The establishment of an independent police investigative mechanism was a requirement set in the Interim Constitution6 and subsequently in the Constitution,7 and was operationalised by the SAPS Act of 1995 with the establishment of the Independent Complaints Directorate (ICD).8 The ICD was created before the 1996 Constitution was finalised and operational problems soon became evident. A review of the ICD was therefore necessary. An important contextual development occurred at national level in 2012 when the ICD metamorphosed into the Independent Police Investigative Directorate (IPID),9 with a much more restricted scope. Although endowed with more powers, IPID was closed off as a general complaints mechanism, as it now focuses only on serious crimes implicating the police. Where the ICD could investigate 'any misconduct or offence allegedly committed' by a police official,10IPID is restricted to a list of serious offences.11Moreover, neither body's mandates dealt with police-community relations, an issue that became increasingly problematic in the Western Cape, as it was unclear where the public would go with less serious complaints. One possibility is the Civilian Secretariat for Police Services (CSPS), but the objects clause of its governing legislation excludes it from functioning as an explicit complaints mechanism, although it does have objects relating to stakeholder engagement and strengthening oversight.12Moreover, as an advisory body to the Minister of Police, it cannot be regarded as independent.

The Ombudsman's establishment should be seen as part of the Western Cape government's efforts to address crime and safety concerns. Crime and safety concerns in the Western Cape were, and continue to be, strongly influenced by the findings of the Khayelitsha Commission, which placed community-police relations and police inefficiency on centre stage. The case currently before the Equality Court, concerning the discrimination in the distribution of police resources against poor and black areas in Cape Town, is illustrative of this continuing focus,13as questions around the equitable allocation of police resources were a key finding from the Khayelitsha Commission.14

The following section provides more information on the policing context in the Western Cape, followed by a discussion of the legal framework that gave rise to the Ombudsman. This is followed by a description of the power of the Ombudsman and an evaluation of its performance since its establishment. The article concludes with an assessment of its future prospects and challenges.


Context of policing in the province

The Khayelitsha Commission clearly placed the quality of policing in the Western Cape on the political agenda. National government unsuccessfully attempted to block the establishment of the commission, first in the Cape High Court and later in the Constitutional Court.15 The establishment of the Khayelitsha Commission was preceded by numerous attempts by the Western Cape government, starting in November 2011, to engage the national government on a range of problems with policing in Khayelitsha as identified by a group of non-governmental organisations.16These efforts did not have the desired effect and in August 2012 the commission was appointed, although activities were delayed for nearly a year while the constitutional challenge brought by the Minister of Police was finalised.17While the litigation around the Khayelitsha Commission attracted significant attention, the passing, in April 2013, of the WCCSA took place with relatively little attention from the media and national government, although it was rumoured at one stage that this was also heading for the Constitutional Court with then Minister of Police, Nathi Mthethwa, threatening to challenge its constitutionality.18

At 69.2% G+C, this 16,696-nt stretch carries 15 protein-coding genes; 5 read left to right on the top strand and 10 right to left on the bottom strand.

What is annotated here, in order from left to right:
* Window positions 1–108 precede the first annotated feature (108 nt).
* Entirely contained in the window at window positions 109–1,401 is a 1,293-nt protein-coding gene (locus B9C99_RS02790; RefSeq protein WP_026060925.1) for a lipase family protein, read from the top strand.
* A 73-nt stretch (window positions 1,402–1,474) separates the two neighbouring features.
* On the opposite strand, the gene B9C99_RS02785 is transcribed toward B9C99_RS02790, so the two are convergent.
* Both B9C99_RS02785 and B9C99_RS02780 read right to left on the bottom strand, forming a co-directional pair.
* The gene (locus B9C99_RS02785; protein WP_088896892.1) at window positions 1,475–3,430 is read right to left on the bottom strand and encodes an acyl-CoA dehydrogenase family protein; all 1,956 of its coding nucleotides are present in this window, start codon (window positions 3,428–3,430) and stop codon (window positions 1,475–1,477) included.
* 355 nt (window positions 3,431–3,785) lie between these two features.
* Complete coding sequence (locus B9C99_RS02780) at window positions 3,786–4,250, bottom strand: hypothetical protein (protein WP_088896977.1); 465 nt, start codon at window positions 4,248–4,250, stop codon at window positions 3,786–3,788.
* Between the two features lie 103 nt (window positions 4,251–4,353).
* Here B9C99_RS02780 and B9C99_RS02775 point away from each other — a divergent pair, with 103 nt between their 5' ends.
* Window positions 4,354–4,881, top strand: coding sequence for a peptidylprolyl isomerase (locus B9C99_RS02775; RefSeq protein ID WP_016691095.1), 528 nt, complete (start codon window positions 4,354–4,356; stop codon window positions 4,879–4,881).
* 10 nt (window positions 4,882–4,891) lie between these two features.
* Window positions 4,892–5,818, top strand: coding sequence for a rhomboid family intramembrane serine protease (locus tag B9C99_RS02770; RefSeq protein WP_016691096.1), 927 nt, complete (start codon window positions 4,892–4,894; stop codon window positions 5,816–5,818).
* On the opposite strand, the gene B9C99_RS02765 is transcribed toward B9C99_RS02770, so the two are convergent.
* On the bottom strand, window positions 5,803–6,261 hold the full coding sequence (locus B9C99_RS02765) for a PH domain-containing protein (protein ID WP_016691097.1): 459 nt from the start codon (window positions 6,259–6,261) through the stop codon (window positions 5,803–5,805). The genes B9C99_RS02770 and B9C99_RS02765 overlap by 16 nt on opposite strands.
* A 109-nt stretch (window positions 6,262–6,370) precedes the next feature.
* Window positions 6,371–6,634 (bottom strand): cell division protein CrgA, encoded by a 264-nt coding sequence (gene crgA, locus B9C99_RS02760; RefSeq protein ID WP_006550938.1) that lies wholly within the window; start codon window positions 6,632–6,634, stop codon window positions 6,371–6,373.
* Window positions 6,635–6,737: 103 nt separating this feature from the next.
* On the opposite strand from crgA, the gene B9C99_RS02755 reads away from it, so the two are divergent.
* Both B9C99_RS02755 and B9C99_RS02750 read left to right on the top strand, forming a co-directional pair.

The developments in the opposition-held Western Cape at provincial level as well as metro level must be viewed as an attempt by that provincial government to roll back the highly centralised nature of policing in the country.19Seen historically, the centralisation of policing was on the one hand motivated by a need to bring the various homeland police forces and the South African Police under central control, but also by a fear that regional militias and armies might arise out of the transition to democracy.20 In recent years there have also been calls from the ANC, and proposed as such in the White Paper on Policing, that the metro police services should also come under SAPS control; however, this proposal has met strong resistance.21

The Western Cape, and specifically the Cape Metropole, have a particularly serious violent crime problem. For example, from 2010 to 2016 murder increased by 47% and car hijacking by 382%.22 With the SAPS evidently failing to meet safety and security needs, the Western Cape government embarked on a different strategy by passing its own legislation from which community-based initiatives and new structures flowed, placing the emphasis on greater transparency and accountability through concerted monitoring. It is evident that the Western Cape's DA-led government is not satisfied with the quality of policing, and it has been progressive in exploring the legal avenues available to it in the Constitution. The establishment of the Khayelitsha Commission and the passing of the WCCSA are examples of these efforts. Another unique outflow of this process of constitutional exploration is the establishment of the Ombudsman.


Western Cape Constitution